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January 21, 1987

TOWNSHIP OF HARMAR; L. MELODY DOMARATZ, individually and as Zoning Officer of the TOWNSHIP OF HARMAR; EDWIN J. MARTIN, individually and as the Solicitor for the TOWNSHIP OF HARMAR, HARMAR TOWNSHIP BOARD OF SUPERVISORS; THE ESTATE OF CHARLES E. MANNING, individually and in his representative capacity; JOHN B. COLPO, individually and in his representative capacity; JOSEPH WALKIEWICZ, individually and in his representative capacity; FREDERICK DOMARATZ, individually and in his representative capacity; BARBARA ADAMS, individually and in her representative capacity, as a member of the Zoning Board of Harmar Township, Defendants

The opinion of the court was delivered by: ZIEGLER


 ZIEGLER, District Judge

 Plaintiff leased residential property that previously had been re-zoned for industrial use. Hoping to put a mobile home on the property, he applied for a building permit, but his application was denied on May 1, 1983. Plaintiff appealed and a public hearing was held. On June 28, 1983, plaintiff was granted a variance. This decision by the Board was appealed by the Township of Harmar through the actions of the individual defendants and the issue of plaintiff's standing was raised. The standing issue was resolved by the state court in plaintiff's favor. Defendants appealed the decision again. Judge Richard G. Zeleznik of the Court of Common Pleas of Allegheny County dismissed the appeal and affirmed the Board's decision to grant plaintiff a variance. Plaintiff brings this civil action alleging discriminatory enforcement of a zoning ordinance in violation of 42 U.S.C. § 1983, § 1985 and § 1986, as well as the Fifth and Fourteenth Amendments of the Constitution.

 The original complaint alleged that defendants engaged in a continuing conspiracy to violate plaintiff's rights by denying plaintiff's application for a building permit, by appealing the decision to grant a variance twice and by raising the issue of standing. Plaintiff further alleged that he was discriminated against, denied equal protection of the laws and deprived of his property without just compensation as the result of defendants' deviating from their past practices of lax enforcement of ordinances, not raising the issue of standing and liberally granting building permits and variances.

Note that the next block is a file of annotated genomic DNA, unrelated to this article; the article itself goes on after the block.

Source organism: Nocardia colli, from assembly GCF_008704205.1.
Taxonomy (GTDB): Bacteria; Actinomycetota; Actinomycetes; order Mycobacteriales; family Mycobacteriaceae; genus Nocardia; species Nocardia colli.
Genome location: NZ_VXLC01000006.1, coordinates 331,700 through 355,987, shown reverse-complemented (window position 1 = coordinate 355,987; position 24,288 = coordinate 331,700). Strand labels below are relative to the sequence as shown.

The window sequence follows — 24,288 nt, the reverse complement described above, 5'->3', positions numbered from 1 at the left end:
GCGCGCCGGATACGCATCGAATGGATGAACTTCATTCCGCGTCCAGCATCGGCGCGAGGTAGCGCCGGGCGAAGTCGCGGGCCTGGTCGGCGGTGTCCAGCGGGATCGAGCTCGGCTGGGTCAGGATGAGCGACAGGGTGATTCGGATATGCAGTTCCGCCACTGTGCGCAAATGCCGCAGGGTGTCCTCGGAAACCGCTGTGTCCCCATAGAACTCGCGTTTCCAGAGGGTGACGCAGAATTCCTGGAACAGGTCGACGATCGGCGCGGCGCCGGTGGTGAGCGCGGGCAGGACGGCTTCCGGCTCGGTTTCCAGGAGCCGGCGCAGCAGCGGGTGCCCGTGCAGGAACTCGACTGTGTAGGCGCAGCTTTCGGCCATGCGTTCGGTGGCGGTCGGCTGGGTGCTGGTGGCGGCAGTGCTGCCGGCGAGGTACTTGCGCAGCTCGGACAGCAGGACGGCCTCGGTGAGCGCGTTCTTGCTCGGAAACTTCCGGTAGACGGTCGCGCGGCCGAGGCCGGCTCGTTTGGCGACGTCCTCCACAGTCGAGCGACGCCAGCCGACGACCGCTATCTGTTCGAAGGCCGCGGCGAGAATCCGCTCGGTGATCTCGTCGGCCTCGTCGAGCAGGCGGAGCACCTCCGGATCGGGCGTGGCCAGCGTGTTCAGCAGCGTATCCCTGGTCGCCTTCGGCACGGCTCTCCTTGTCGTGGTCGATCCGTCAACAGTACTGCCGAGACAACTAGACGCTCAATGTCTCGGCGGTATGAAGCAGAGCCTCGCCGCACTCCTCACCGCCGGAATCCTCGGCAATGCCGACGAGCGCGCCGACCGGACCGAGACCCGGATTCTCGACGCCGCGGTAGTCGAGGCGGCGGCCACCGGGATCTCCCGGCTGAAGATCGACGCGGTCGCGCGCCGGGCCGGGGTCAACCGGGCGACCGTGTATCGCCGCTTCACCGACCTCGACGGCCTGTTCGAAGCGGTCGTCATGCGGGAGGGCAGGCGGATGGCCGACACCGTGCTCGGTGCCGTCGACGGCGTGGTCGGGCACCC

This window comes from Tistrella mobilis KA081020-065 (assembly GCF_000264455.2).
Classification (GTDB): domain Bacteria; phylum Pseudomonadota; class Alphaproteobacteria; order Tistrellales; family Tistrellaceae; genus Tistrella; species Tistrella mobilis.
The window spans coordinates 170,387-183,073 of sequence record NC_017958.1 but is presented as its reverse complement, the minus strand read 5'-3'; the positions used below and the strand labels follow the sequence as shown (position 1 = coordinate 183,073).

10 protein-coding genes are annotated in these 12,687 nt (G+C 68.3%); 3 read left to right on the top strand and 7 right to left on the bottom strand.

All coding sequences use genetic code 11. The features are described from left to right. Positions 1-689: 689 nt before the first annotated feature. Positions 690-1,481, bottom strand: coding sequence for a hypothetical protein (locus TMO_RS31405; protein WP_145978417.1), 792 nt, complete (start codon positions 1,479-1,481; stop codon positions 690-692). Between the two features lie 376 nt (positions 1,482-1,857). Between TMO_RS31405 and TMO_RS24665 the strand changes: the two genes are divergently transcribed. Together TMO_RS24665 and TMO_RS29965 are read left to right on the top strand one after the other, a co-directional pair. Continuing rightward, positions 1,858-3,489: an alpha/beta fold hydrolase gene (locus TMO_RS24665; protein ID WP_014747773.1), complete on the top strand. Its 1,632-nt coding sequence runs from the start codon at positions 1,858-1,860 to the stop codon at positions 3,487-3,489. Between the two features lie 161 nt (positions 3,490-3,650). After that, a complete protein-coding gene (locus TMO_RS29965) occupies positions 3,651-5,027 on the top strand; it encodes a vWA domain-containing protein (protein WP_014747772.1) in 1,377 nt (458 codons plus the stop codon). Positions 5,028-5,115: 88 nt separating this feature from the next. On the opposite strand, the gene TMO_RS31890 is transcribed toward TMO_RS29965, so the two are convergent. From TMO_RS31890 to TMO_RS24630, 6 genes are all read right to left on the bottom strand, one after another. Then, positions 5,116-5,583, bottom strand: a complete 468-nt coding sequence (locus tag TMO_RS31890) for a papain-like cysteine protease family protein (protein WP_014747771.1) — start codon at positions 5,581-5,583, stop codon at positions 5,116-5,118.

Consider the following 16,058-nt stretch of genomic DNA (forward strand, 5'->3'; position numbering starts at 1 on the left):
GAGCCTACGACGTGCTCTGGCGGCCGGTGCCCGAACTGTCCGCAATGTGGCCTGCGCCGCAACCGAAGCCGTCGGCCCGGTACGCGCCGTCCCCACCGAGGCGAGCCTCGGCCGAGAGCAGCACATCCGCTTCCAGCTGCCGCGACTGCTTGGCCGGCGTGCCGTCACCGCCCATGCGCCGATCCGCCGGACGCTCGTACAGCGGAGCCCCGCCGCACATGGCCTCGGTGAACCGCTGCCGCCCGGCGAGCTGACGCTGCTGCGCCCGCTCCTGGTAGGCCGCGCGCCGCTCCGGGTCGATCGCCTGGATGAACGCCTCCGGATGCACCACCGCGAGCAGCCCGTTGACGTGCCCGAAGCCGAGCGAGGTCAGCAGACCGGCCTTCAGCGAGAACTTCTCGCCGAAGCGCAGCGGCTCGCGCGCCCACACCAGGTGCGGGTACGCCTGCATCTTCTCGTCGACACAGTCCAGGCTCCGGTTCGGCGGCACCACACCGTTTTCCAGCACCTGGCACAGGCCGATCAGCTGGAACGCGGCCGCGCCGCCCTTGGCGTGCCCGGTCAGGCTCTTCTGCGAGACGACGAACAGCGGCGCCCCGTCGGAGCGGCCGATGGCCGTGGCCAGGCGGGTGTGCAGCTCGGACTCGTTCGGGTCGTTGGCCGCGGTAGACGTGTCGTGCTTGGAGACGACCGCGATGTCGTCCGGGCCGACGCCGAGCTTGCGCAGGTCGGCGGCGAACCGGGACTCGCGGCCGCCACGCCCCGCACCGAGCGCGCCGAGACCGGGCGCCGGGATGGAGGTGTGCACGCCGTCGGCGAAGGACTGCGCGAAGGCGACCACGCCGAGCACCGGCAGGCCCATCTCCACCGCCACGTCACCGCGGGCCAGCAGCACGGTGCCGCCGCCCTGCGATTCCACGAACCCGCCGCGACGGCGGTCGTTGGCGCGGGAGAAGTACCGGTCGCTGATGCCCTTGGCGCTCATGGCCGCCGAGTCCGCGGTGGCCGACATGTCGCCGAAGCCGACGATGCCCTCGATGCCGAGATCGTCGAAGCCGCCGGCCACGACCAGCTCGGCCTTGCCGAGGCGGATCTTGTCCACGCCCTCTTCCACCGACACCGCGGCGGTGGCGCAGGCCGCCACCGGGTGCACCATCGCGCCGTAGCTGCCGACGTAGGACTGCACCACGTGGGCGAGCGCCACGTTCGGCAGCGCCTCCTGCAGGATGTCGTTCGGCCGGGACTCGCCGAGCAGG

Defendants filed a motion to dismiss for failure to allege sufficient facts to state a cause of action under the Civil Rights Act, failure to allege any constitutional violation with sufficient specificity, failure to allege a civil conspiracy with sufficient factual specificity and on grounds that plaintiff's cause of action is barred by the applicable two-year statute of limitations. In a prior opinion, we found that plaintiff failed to allege facts in his complaint with sufficient specificity to support his claims for relief or his theory of continuing conspiracy, which must be shown to prevent this suit from being barred by the statute of limitations. We ordered plaintiff to amend his complaint within twenty days to set forth a cause of action with specificity or suffer dismissal. Clarence C. Wagner v. Township of Harmar, et al., No. 86-1428 (W.D. Filed October 9, 1986).

 Plaintiff's amended complaint sets forth a list of specific instances where similarly situated individuals were granted building permits and variances and their standing was never challenged, contrary to the way defendants enforced the zoning ordinance against plaintiff. All of the examples listed by plaintiff, however, occurred at least four years prior to plaintiff's application being denied. It may be that the township had begun a more rigorous enforcement policy after experiencing the effects of being lax for too long. The character of the area may have changed during those four years, necessitating more strict enforcement or possibly, a new board of officers had come into office with new ideas since the period of lax enforcement of ordinances.